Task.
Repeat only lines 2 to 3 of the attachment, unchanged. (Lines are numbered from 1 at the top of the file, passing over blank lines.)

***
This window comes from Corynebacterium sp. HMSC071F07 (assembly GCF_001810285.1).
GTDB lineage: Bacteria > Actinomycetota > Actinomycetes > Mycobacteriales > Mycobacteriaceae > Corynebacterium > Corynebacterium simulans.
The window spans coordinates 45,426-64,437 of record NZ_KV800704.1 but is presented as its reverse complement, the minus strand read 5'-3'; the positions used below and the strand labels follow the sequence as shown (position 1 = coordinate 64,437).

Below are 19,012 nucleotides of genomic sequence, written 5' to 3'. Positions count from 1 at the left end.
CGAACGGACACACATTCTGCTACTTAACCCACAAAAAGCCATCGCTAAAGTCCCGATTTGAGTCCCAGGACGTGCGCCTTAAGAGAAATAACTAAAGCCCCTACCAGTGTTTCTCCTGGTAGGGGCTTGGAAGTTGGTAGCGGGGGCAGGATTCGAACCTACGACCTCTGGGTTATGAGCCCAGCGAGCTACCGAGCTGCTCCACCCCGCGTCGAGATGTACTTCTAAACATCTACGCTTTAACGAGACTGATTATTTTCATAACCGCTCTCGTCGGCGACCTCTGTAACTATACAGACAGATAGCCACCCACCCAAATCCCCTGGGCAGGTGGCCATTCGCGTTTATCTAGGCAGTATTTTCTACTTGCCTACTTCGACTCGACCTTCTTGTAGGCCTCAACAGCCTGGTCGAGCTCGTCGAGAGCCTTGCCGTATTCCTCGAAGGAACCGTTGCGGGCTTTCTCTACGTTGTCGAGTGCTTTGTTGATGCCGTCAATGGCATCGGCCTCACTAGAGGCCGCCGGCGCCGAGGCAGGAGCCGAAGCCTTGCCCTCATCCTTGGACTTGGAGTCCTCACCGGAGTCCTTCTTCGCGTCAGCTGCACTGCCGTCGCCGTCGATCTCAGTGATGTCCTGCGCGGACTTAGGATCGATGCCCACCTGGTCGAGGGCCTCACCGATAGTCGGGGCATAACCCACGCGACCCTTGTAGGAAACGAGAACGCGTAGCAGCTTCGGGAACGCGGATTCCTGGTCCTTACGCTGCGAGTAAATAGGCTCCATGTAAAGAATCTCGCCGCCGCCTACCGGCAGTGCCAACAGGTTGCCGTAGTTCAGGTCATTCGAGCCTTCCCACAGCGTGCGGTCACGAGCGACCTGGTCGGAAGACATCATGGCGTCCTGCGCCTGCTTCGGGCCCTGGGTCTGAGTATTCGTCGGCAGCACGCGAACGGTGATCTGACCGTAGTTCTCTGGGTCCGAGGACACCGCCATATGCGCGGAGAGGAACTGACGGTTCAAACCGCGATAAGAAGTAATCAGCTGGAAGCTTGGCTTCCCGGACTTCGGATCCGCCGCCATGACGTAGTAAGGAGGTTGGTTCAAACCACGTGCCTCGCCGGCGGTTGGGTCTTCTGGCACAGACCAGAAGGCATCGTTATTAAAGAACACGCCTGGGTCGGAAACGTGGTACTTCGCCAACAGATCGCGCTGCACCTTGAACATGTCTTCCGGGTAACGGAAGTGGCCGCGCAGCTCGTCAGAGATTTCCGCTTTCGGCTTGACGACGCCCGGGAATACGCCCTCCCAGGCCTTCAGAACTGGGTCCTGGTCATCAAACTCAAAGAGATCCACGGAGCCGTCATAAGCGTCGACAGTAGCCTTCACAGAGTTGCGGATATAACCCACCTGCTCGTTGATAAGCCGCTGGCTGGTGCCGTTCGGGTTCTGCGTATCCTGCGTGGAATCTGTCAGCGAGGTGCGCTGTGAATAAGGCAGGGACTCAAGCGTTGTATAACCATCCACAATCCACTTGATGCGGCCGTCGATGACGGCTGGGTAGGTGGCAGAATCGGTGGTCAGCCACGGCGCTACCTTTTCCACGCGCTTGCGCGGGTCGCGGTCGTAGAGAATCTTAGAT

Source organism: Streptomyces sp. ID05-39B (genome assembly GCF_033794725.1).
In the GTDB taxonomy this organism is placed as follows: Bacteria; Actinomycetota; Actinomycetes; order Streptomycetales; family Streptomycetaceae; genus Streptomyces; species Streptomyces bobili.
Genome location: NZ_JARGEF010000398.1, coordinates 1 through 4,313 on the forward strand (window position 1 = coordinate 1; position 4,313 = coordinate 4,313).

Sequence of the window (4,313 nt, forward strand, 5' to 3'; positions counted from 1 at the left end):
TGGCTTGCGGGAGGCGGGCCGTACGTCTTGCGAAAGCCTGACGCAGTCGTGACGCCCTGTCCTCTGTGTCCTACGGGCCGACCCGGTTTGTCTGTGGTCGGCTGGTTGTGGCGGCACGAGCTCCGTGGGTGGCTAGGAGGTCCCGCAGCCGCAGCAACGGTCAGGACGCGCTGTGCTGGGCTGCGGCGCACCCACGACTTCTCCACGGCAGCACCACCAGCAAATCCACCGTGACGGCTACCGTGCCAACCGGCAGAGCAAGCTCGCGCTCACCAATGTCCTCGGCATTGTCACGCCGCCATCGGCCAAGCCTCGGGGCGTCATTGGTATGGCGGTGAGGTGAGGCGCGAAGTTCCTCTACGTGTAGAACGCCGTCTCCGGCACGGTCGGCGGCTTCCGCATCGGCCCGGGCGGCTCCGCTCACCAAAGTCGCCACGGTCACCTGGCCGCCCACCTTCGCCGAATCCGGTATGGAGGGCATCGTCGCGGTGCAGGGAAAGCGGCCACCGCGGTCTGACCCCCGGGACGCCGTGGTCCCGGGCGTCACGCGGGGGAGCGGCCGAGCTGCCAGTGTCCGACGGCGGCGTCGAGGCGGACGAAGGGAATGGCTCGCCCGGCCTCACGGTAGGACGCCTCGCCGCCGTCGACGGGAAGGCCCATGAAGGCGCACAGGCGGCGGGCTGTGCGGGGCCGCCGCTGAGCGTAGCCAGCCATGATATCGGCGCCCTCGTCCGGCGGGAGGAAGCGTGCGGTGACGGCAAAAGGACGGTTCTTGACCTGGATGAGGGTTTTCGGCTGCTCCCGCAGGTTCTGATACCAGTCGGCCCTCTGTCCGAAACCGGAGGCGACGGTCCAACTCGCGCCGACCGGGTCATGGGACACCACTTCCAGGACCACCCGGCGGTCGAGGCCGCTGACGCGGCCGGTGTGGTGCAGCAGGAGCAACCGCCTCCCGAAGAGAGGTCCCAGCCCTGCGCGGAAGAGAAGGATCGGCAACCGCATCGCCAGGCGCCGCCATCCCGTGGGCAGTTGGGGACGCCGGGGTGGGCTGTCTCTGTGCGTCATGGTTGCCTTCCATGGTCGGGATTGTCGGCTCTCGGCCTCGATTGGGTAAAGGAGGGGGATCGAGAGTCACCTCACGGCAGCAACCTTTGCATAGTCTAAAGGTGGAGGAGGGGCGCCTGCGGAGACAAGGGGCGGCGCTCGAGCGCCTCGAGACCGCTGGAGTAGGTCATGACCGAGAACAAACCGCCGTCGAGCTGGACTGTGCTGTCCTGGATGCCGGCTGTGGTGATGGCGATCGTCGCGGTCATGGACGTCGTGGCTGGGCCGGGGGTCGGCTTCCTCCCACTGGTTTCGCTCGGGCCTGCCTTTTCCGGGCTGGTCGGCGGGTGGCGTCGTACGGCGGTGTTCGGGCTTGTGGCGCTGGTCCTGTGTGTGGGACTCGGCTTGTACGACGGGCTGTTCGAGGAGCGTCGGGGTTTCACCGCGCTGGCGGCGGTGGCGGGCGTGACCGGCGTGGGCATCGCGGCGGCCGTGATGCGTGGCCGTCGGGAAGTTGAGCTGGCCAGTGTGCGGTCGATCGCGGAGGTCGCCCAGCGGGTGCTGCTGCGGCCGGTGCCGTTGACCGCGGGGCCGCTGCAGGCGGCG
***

GTDB lineage: Bacteria > Actinomycetota > Actinomycetes > Mycobacteriales > Mycobacteriaceae > Corynebacterium > Corynebacterium simulans.
The window spans coordinates 45,426-64,437 of record NZ_KV800704.1 but is presented as its reverse complement, the minus strand read 5'-3'; the positions used below and the strand labels follow the sequence as shown (position 1 = coordinate 64,437).